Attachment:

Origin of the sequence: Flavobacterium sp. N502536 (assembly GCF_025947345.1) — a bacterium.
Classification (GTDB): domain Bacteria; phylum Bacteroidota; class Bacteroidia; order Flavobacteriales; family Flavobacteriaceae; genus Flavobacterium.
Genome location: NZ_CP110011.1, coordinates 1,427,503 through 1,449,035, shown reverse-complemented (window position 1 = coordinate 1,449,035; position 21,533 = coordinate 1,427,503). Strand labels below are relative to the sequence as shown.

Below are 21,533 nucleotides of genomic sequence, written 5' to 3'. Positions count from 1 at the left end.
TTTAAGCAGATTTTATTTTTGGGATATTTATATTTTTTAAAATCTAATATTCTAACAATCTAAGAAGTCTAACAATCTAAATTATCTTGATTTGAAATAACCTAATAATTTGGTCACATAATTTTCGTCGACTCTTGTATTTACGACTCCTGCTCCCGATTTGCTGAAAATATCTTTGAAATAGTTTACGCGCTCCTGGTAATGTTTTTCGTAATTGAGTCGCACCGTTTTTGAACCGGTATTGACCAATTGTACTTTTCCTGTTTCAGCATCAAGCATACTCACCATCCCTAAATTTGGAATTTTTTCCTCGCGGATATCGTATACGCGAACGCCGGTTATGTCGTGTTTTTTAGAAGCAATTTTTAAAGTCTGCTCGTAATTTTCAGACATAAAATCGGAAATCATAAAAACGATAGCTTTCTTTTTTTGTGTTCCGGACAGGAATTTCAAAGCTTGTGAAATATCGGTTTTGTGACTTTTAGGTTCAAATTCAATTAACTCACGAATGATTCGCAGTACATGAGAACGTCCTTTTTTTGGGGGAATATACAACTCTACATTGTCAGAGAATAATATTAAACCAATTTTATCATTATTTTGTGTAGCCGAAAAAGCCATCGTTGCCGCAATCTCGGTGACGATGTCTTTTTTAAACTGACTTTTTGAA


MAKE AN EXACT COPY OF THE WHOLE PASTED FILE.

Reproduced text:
Origin of the sequence: Flavobacterium sp. N502536 (assembly GCF_025947345.1) — a bacterium.
Classification (GTDB): domain Bacteria; phylum Bacteroidota; class Bacteroidia; order Flavobacteriales; family Flavobacteriaceae; genus Flavobacterium.
Genome location: NZ_CP110011.1, coordinates 1,427,503 through 1,449,035, shown reverse-complemented (window position 1 = coordinate 1,449,035; position 21,533 = coordinate 1,427,503). Strand labels below are relative to the sequence as shown.

Below are 21,533 nucleotides of genomic sequence, written 5' to 3'. Positions count from 1 at the left end.
TTTAAGCAGATTTTATTTTTGGGATATTTATATTTTTTAAAATCTAATATTCTAACAATCTAAGAAGTCTAACAATCTAAATTATCTTGATTTGAAATAACCTAATAATTTGGTCACATAATTTTCGTCGACTCTTGTATTTACGACTCCTGCTCCCGATTTGCTGAAAATATCTTTGAAATAGTTTACGCGCTCCTGGTAATGTTTTTCGTAATTGAGTCGCACCGTTTTTGAACCGGTATTGACCAATTGTACTTTTCCTGTTTCAGCATCAAGCATACTCACCATCCCTAAATTTGGAATTTTTTCCTCGCGGATATCGTATACGCGAACGCCGGTTATGTCGTGTTTTTTAGAAGCAATTTTTAAAGTCTGCTCGTAATTTTCAGACATAAAATCGGAAATCATAAAAACGATAGCTTTCTTTTTTTGTGTTCCGGACAGGAATTTCAAAGCTTGTGAAATATCGGTTTTGTGACTTTTAGGTTCAAATTCAATTAACTCACGAATGATTCGCAGTACATGAGAACGTCCTTTTTTTGGGGGAATATACAACTCTACATTGTCAGAGAATAATATTAAACCAATTTTATCATTATTTTGTGTAGCCGAAAAAGCCATCGTTGCCGCAATCTCGGTGACGATGTCTTTTTTAAACTGACTTTTTGAA